The Canadian bookseller Indigo recently opened its first American store.
The company, which has hundreds of locations in Canada, is growing rapidly by positioning itself as a “cultural department store,” reports The New York Times.
Swimming upstream in a book-eat-book world
Big booksellers have had a bad few years: Borders went belly up in 2011, and Barnes & Noble is trying to write a new chapter after putting itself on the auction block last year.
But Indigo, on the other hand, is growing: The company recently surpassed 200 stores in Canada, including 89 superstores.
So, how is Indigo doing such big business? The answer isn’t between the lines, but beside them: Books account for just slightly over 50% of sales.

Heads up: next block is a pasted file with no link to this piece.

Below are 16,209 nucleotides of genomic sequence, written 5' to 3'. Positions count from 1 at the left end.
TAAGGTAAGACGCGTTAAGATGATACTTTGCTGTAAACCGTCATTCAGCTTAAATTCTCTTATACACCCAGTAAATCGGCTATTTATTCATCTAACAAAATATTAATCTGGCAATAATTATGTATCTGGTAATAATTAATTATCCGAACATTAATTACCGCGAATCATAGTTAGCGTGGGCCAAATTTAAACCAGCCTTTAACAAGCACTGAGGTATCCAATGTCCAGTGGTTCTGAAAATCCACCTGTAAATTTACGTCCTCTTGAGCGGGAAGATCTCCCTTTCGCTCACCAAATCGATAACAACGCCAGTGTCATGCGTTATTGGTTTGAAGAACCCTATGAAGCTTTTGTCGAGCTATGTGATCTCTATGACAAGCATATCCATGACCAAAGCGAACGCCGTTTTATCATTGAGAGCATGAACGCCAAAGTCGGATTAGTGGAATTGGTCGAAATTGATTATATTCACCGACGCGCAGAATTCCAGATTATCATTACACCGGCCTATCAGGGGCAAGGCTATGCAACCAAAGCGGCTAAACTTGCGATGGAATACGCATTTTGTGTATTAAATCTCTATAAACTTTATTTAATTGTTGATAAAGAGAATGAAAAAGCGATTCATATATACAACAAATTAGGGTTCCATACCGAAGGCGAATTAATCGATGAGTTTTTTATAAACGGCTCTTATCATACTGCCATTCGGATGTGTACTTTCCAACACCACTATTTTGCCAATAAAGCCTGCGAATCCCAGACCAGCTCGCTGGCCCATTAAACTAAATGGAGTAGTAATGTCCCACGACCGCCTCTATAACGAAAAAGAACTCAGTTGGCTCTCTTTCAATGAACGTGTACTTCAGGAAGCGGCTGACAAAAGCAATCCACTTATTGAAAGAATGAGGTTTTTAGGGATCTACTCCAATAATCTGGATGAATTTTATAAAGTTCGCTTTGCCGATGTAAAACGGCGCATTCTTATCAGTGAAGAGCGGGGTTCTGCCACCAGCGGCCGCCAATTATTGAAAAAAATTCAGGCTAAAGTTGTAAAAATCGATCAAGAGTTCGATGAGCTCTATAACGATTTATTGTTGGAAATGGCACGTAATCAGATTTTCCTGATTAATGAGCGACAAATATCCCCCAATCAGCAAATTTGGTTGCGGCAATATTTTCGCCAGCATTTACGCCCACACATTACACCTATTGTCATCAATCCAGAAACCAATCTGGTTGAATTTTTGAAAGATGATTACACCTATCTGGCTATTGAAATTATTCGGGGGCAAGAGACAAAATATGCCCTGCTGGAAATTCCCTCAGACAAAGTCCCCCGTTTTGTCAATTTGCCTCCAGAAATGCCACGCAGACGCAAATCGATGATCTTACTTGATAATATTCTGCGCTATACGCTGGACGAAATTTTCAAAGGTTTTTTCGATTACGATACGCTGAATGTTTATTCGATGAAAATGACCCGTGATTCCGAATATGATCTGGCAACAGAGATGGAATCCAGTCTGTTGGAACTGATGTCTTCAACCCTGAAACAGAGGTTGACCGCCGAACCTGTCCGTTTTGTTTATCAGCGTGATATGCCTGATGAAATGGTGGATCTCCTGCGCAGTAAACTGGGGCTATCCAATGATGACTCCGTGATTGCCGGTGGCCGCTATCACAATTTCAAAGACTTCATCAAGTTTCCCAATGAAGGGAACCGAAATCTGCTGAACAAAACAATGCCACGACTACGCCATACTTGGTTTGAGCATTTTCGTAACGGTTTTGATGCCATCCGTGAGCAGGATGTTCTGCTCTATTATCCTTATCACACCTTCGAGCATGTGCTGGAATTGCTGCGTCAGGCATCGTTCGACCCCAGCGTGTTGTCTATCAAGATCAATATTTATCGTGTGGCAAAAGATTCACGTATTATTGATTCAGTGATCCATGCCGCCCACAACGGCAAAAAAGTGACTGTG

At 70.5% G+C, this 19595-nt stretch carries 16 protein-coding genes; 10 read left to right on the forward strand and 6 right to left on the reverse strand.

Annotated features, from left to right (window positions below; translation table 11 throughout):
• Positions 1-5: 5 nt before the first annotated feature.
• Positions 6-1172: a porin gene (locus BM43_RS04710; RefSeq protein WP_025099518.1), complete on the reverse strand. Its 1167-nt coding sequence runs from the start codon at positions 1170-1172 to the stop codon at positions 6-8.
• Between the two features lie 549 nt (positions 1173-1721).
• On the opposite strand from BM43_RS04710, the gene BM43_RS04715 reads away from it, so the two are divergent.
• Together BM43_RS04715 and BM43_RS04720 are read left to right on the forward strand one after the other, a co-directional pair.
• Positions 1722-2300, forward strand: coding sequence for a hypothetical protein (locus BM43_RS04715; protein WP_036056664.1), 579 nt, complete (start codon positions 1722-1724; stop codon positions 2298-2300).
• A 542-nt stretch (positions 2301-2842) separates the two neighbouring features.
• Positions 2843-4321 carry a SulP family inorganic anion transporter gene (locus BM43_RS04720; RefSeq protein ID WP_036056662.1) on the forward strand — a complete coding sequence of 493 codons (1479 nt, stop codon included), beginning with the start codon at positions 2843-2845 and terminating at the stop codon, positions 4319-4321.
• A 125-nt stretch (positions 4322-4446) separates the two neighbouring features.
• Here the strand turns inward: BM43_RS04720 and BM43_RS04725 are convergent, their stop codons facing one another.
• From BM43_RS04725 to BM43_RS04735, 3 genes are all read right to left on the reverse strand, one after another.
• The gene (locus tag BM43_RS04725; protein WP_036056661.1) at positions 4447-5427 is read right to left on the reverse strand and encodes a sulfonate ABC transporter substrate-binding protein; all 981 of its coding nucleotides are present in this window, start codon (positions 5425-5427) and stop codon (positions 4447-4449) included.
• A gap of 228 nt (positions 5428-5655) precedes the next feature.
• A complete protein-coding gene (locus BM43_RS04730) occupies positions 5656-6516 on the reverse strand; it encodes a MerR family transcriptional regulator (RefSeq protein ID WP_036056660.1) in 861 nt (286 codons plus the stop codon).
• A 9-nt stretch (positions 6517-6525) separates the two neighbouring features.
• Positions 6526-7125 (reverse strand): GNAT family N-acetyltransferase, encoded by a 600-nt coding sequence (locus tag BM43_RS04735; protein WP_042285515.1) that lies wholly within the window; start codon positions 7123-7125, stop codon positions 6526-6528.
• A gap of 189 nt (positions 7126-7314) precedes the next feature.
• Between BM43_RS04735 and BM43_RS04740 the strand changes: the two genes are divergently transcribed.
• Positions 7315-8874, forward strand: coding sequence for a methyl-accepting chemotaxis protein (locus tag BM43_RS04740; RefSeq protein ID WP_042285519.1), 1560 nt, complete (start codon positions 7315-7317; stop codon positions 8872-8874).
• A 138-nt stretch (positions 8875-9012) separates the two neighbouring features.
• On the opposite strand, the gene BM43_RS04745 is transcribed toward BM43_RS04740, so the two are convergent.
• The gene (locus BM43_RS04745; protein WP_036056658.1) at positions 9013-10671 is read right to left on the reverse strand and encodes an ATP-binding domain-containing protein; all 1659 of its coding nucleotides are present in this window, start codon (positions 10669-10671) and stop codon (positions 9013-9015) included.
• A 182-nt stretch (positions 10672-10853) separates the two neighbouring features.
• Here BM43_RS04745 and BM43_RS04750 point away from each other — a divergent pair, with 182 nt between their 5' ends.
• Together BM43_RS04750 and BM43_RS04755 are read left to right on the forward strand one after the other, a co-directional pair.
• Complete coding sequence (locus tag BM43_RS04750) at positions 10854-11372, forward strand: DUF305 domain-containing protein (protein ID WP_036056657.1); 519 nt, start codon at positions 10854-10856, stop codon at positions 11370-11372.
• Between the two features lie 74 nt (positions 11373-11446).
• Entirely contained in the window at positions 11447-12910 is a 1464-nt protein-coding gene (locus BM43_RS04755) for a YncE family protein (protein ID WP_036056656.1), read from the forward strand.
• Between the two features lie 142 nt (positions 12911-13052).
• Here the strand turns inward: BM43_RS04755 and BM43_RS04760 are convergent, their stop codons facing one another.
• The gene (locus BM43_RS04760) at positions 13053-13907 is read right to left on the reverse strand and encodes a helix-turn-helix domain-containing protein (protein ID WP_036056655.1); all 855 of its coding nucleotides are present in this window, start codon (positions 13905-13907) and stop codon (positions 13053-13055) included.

A bookstore that doubles as a lifestyle brand
Indigo also sells candles, art, trendy lunchboxes, herb kits, knife sets, glassware, home goods, and fashion accessories in addition to books.
The company believes that selling products that are physical extensions of its books makes the entire book-buying process more appealing, and customers seem to be on the same page.
Despite its success, Indigo still faces a bookstore battle royal. Amazon has recently opened physical bookstores, and the number of independent bookstores in the US increased from 1,651 to 2,470 over the past decade.